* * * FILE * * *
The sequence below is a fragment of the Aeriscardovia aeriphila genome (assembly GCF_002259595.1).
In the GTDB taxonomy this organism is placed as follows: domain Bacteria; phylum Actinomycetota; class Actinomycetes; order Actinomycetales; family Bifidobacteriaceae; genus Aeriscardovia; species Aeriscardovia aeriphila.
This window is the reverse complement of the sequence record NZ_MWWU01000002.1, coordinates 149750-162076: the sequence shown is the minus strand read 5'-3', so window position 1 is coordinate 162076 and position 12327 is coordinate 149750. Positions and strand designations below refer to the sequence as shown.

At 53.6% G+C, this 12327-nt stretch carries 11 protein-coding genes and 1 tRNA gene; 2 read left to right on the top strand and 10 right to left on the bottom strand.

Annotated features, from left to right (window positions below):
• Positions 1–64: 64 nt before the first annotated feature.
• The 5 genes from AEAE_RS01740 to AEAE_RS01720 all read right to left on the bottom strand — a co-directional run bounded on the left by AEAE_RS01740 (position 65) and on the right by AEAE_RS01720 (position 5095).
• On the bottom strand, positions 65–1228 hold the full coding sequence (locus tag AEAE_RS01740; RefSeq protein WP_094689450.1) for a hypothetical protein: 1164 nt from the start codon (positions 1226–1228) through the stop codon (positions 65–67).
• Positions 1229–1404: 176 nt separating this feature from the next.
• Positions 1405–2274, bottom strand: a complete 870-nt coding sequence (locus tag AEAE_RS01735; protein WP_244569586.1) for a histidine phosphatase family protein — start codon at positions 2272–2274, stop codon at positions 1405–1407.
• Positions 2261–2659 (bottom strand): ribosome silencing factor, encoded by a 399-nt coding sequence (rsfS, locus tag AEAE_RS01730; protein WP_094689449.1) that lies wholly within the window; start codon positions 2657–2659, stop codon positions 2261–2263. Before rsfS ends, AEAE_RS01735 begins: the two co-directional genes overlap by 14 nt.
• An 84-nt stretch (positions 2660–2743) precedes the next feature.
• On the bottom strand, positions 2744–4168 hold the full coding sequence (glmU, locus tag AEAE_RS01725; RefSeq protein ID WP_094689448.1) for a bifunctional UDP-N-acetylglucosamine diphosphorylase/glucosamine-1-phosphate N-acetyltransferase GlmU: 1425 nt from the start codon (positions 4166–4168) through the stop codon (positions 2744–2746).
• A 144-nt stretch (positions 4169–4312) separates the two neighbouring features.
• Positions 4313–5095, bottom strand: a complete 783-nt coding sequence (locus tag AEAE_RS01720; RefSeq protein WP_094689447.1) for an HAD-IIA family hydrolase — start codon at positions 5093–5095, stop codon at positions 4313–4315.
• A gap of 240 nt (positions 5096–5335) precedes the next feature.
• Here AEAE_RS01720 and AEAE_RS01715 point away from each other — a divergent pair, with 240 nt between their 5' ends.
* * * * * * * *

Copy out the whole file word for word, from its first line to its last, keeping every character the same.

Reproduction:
The sequence below is a fragment of the Aeriscardovia aeriphila genome (assembly GCF_002259595.1).
In the GTDB taxonomy this organism is placed as follows: domain Bacteria; phylum Actinomycetota; class Actinomycetes; order Actinomycetales; family Bifidobacteriaceae; genus Aeriscardovia; species Aeriscardovia aeriphila.
This window is the reverse complement of the sequence record NZ_MWWU01000002.1, coordinates 149750-162076: the sequence shown is the minus strand read 5'-3', so window position 1 is coordinate 162076 and position 12327 is coordinate 149750. Positions and strand designations below refer to the sequence as shown.

At 53.6% G+C, this 12327-nt stretch carries 11 protein-coding genes and 1 tRNA gene; 2 read left to right on the top strand and 10 right to left on the bottom strand.

Annotated features, from left to right (window positions below):
• Positions 1–64: 64 nt before the first annotated feature.
• The 5 genes from AEAE_RS01740 to AEAE_RS01720 all read right to left on the bottom strand — a co-directional run bounded on the left by AEAE_RS01740 (position 65) and on the right by AEAE_RS01720 (position 5095).
• On the bottom strand, positions 65–1228 hold the full coding sequence (locus tag AEAE_RS01740; RefSeq protein WP_094689450.1) for a hypothetical protein: 1164 nt from the start codon (positions 1226–1228) through the stop codon (positions 65–67).
• Positions 1229–1404: 176 nt separating this feature from the next.
• Positions 1405–2274, bottom strand: a complete 870-nt coding sequence (locus tag AEAE_RS01735; protein WP_244569586.1) for a histidine phosphatase family protein — start codon at positions 2272–2274, stop codon at positions 1405–1407.
• Positions 2261–2659 (bottom strand): ribosome silencing factor, encoded by a 399-nt coding sequence (rsfS, locus tag AEAE_RS01730; protein WP_094689449.1) that lies wholly within the window; start codon positions 2657–2659, stop codon positions 2261–2263. Before rsfS ends, AEAE_RS01735 begins: the two co-directional genes overlap by 14 nt.
• An 84-nt stretch (positions 2660–2743) precedes the next feature.
• On the bottom strand, positions 2744–4168 hold the full coding sequence (glmU, locus tag AEAE_RS01725; RefSeq protein ID WP_094689448.1) for a bifunctional UDP-N-acetylglucosamine diphosphorylase/glucosamine-1-phosphate N-acetyltransferase GlmU: 1425 nt from the start codon (positions 4166–4168) through the stop codon (positions 2744–2746).
• A 144-nt stretch (positions 4169–4312) separates the two neighbouring features.
• Positions 4313–5095, bottom strand: a complete 783-nt coding sequence (locus tag AEAE_RS01720; RefSeq protein WP_094689447.1) for an HAD-IIA family hydrolase — start codon at positions 5093–5095, stop codon at positions 4313–4315.
• A gap of 240 nt (positions 5096–5335) precedes the next feature.
• Here AEAE_RS01720 and AEAE_RS01715 point away from each other — a divergent pair, with 240 nt between their 5' ends.